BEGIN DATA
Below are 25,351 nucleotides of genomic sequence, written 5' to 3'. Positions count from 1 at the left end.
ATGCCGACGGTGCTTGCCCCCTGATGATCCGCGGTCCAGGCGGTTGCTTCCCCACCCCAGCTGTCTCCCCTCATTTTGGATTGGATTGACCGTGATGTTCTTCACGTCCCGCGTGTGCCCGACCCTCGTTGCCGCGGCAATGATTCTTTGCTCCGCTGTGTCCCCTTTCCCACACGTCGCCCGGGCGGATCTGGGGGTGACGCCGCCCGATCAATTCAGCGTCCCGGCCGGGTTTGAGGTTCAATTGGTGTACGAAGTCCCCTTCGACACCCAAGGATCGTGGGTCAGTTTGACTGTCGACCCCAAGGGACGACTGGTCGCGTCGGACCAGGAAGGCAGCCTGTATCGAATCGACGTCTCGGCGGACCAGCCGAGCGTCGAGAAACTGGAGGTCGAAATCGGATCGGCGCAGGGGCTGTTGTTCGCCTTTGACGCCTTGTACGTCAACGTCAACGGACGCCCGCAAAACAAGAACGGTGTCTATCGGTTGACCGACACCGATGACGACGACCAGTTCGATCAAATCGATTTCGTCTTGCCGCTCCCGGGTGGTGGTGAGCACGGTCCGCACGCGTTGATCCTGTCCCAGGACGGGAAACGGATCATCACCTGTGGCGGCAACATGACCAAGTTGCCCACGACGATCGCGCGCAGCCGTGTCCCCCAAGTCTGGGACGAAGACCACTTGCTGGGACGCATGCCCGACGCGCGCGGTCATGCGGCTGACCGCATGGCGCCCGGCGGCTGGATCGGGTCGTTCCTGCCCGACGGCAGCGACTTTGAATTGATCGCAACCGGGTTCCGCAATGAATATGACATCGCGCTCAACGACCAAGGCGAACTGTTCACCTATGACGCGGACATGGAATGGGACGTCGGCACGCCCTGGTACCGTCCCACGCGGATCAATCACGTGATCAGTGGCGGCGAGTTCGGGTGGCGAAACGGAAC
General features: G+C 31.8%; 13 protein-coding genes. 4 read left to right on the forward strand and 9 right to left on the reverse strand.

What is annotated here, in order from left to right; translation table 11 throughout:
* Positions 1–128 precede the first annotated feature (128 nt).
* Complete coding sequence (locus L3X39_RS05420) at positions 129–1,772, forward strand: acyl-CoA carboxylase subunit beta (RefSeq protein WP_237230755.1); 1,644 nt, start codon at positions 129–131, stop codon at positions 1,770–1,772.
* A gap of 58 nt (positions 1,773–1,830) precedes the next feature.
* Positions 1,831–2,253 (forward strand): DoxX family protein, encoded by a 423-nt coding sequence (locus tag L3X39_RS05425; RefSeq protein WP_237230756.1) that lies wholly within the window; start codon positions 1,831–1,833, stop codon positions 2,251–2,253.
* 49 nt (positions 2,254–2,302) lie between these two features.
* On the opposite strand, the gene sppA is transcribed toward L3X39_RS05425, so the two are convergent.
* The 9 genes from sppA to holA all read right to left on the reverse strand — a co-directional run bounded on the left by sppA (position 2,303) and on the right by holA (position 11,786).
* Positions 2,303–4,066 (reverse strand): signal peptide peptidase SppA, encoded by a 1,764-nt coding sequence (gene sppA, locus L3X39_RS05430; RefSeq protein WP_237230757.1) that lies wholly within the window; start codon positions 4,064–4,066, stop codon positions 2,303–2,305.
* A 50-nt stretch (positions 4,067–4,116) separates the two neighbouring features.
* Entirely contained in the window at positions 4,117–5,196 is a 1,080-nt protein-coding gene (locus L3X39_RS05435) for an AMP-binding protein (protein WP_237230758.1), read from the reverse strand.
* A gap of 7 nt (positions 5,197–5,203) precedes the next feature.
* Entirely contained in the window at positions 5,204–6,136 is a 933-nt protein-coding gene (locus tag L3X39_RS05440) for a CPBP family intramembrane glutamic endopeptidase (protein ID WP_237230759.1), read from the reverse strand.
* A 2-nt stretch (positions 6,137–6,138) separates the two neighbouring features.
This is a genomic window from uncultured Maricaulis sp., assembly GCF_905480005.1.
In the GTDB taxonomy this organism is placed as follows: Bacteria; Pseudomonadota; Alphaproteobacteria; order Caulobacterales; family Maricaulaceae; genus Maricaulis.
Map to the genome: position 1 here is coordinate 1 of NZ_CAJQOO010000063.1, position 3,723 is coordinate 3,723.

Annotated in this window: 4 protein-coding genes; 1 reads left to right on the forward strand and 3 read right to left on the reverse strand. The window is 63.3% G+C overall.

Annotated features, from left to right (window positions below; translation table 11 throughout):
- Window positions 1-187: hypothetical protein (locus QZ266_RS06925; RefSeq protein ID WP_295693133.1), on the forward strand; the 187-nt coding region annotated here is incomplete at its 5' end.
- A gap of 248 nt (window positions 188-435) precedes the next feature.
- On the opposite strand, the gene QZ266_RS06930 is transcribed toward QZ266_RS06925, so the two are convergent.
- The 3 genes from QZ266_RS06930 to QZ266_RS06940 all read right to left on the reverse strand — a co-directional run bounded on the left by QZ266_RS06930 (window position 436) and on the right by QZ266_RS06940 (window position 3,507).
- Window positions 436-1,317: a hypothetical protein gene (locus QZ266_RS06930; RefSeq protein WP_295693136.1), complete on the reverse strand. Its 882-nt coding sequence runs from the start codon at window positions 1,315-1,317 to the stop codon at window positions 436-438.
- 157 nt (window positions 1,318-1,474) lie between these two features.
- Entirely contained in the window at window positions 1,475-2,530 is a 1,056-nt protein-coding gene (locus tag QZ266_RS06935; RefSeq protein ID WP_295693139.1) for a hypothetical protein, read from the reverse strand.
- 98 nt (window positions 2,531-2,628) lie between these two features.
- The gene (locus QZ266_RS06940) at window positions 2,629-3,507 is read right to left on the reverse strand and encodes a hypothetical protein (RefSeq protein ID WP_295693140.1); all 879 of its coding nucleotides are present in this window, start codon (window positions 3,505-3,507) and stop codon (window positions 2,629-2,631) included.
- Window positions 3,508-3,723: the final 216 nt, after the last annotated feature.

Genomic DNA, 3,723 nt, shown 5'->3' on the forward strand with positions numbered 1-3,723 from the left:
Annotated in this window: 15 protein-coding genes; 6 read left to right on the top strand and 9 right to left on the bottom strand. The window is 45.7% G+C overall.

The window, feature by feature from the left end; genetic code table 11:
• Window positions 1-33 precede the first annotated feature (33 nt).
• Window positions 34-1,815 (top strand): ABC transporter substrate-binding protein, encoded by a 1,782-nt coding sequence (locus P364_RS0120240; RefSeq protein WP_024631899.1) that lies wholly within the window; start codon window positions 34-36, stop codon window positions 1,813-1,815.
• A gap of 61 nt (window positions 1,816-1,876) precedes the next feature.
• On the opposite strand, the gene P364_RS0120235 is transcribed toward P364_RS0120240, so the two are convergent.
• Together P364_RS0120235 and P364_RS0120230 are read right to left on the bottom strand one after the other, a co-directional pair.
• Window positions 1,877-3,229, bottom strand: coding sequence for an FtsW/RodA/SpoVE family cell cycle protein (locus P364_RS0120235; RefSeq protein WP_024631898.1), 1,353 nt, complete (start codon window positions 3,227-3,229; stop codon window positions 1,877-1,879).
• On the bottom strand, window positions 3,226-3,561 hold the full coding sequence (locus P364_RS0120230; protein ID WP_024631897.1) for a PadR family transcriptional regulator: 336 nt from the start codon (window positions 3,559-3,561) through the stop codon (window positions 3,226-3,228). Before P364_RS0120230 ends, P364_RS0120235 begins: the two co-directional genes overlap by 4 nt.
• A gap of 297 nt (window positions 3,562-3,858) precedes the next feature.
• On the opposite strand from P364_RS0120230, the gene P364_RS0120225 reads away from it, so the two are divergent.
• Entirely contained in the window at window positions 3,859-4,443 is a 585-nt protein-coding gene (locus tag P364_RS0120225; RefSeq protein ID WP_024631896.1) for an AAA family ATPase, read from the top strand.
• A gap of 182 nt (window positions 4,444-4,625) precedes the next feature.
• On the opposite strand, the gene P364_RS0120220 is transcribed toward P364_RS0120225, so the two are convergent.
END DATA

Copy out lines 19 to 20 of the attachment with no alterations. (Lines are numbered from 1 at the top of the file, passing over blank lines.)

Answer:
In the GTDB taxonomy this organism is placed as follows: Bacteria; Pseudomonadota; Alphaproteobacteria; order Caulobacterales; family Maricaulaceae; genus Maricaulis.
Map to the genome: position 1 here is coordinate 1 of NZ_CAJQOO010000063.1, position 3,723 is coordinate 3,723.